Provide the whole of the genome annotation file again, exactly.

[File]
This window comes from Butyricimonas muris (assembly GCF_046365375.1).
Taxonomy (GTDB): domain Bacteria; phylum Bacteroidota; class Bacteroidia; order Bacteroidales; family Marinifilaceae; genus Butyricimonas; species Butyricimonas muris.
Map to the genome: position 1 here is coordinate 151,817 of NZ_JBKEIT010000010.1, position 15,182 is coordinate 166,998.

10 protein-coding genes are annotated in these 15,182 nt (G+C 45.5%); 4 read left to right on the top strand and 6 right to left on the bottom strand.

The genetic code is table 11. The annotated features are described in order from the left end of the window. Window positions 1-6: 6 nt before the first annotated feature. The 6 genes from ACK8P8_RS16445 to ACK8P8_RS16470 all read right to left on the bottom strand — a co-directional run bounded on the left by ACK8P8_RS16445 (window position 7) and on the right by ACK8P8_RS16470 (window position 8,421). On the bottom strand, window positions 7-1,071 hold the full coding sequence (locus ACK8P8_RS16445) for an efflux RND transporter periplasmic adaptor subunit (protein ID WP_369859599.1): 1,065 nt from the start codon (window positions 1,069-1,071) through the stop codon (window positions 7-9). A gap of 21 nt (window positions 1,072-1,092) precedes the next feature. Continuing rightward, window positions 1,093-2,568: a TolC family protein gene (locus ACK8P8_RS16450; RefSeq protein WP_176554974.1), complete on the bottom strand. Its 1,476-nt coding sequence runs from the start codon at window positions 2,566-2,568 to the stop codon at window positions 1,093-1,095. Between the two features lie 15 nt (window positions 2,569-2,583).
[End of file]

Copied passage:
This window comes from Butyricimonas muris (assembly GCF_046365375.1).
Taxonomy (GTDB): domain Bacteria; phylum Bacteroidota; class Bacteroidia; order Bacteroidales; family Marinifilaceae; genus Butyricimonas; species Butyricimonas muris.
Map to the genome: position 1 here is coordinate 151,817 of NZ_JBKEIT010000010.1, position 15,182 is coordinate 166,998.

10 protein-coding genes are annotated in these 15,182 nt (G+C 45.5%); 4 read left to right on the top strand and 6 right to left on the bottom strand.

The genetic code is table 11. The annotated features are described in order from the left end of the window. Window positions 1-6: 6 nt before the first annotated feature. The 6 genes from ACK8P8_RS16445 to ACK8P8_RS16470 all read right to left on the bottom strand — a co-directional run bounded on the left by ACK8P8_RS16445 (window position 7) and on the right by ACK8P8_RS16470 (window position 8,421). On the bottom strand, window positions 7-1,071 hold the full coding sequence (locus ACK8P8_RS16445) for an efflux RND transporter periplasmic adaptor subunit (protein ID WP_369859599.1): 1,065 nt from the start codon (window positions 1,069-1,071) through the stop codon (window positions 7-9). A gap of 21 nt (window positions 1,072-1,092) precedes the next feature. Continuing rightward, window positions 1,093-2,568: a TolC family protein gene (locus ACK8P8_RS16450; RefSeq protein WP_176554974.1), complete on the bottom strand. Its 1,476-nt coding sequence runs from the start codon at window positions 2,566-2,568 to the stop codon at window positions 1,093-1,095. Between the two features lie 15 nt (window positions 2,569-2,583).